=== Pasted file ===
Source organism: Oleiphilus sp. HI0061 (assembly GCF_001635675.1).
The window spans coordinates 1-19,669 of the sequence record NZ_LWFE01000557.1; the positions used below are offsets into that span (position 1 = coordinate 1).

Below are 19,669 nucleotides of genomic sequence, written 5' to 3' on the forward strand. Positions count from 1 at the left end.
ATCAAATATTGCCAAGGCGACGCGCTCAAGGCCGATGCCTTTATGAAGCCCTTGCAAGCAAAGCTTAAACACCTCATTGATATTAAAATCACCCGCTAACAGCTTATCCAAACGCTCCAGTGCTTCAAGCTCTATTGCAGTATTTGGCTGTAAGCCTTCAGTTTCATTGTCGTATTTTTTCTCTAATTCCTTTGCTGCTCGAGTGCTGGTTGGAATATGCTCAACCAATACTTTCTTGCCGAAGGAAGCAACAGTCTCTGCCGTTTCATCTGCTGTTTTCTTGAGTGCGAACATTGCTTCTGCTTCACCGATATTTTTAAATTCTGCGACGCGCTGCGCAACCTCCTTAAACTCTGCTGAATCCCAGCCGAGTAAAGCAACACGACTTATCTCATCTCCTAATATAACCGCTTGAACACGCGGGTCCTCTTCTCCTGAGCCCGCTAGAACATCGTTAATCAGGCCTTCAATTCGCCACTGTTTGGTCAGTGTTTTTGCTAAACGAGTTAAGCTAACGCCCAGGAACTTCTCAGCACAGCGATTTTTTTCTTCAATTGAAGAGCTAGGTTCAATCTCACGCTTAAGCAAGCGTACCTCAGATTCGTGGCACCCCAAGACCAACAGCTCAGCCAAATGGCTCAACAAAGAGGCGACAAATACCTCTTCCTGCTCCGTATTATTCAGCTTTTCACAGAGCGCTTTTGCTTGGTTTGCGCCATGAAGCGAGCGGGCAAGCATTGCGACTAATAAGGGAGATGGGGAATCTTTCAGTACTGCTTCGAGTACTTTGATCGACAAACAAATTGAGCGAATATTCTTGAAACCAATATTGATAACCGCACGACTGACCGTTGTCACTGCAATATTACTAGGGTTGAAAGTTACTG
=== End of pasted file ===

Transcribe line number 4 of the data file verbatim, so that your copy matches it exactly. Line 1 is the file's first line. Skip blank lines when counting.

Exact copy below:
ATCAAATATTGCCAAGGCGACGCGCTCAAGGCCGATGCCTTTATGAAGCCCTTGCAAGCAAAGCTTAAACACCTCATTGATATTAAAATCACCCGCTAACAGCTTATCCAAACGCTCCAGTGCTTCAAGCTCTATTGCAGTATTTGGCTGTAAGCCTTCAGTTTCATTGTCGTATTTTTTCTCTAATTCCTTTGCTGCTCGAGTGCTGGTTGGAATATGCTCAACCAATACTTTCTTGCCGAAGGAAGCAACAGTCTCTGCCGTTTCATCTGCTGTTTTCTTGAGTGCGAACATTGCTTCTGCTTCACCGATATTTTTAAATTCTGCGACGCGCTGCGCAACCTCCTTAAACTCTGCTGAATCCCAGCCGAGTAAAGCAACACGACTTATCTCATCTCCTAATATAACCGCTTGAACACGCGGGTCCTCTTCTCCTGAGCCCGCTAGAACATCGTTAATCAGGCCTTCAATTCGCCACTGTTTGGTCAGTGTTTTTGCTAAACGAGTTAAGCTAACGCCCAGGAACTTCTCAGCACAGCGATTTTTTTCTTCAATTGAAGAGCTAGGTTCAATCTCACGCTTAAGCAAGCGTACCTCAGATTCGTGGCACCCCAAGACCAACAGCTCAGCCAAATGGCTCAACAAAGAGGCGACAAATACCTCTTCCTGCTCCGTATTATTCAGCTTTTCACAGAGCGCTTTTGCTTGGTTTGCGCCATGAAGCGAGCGGGCAAGCATTGCGACTAATAAGGGAGATGGGGAATCTTTCAGTACTGCTTCGAGTACTTTGATCGACAAACAAATTGAGCGAATATTCTTGAAACCAATATTGATAACCGCACGACTGACCGTTGTCACTGCAATATTACTAGGGTTGAAAGTTACTG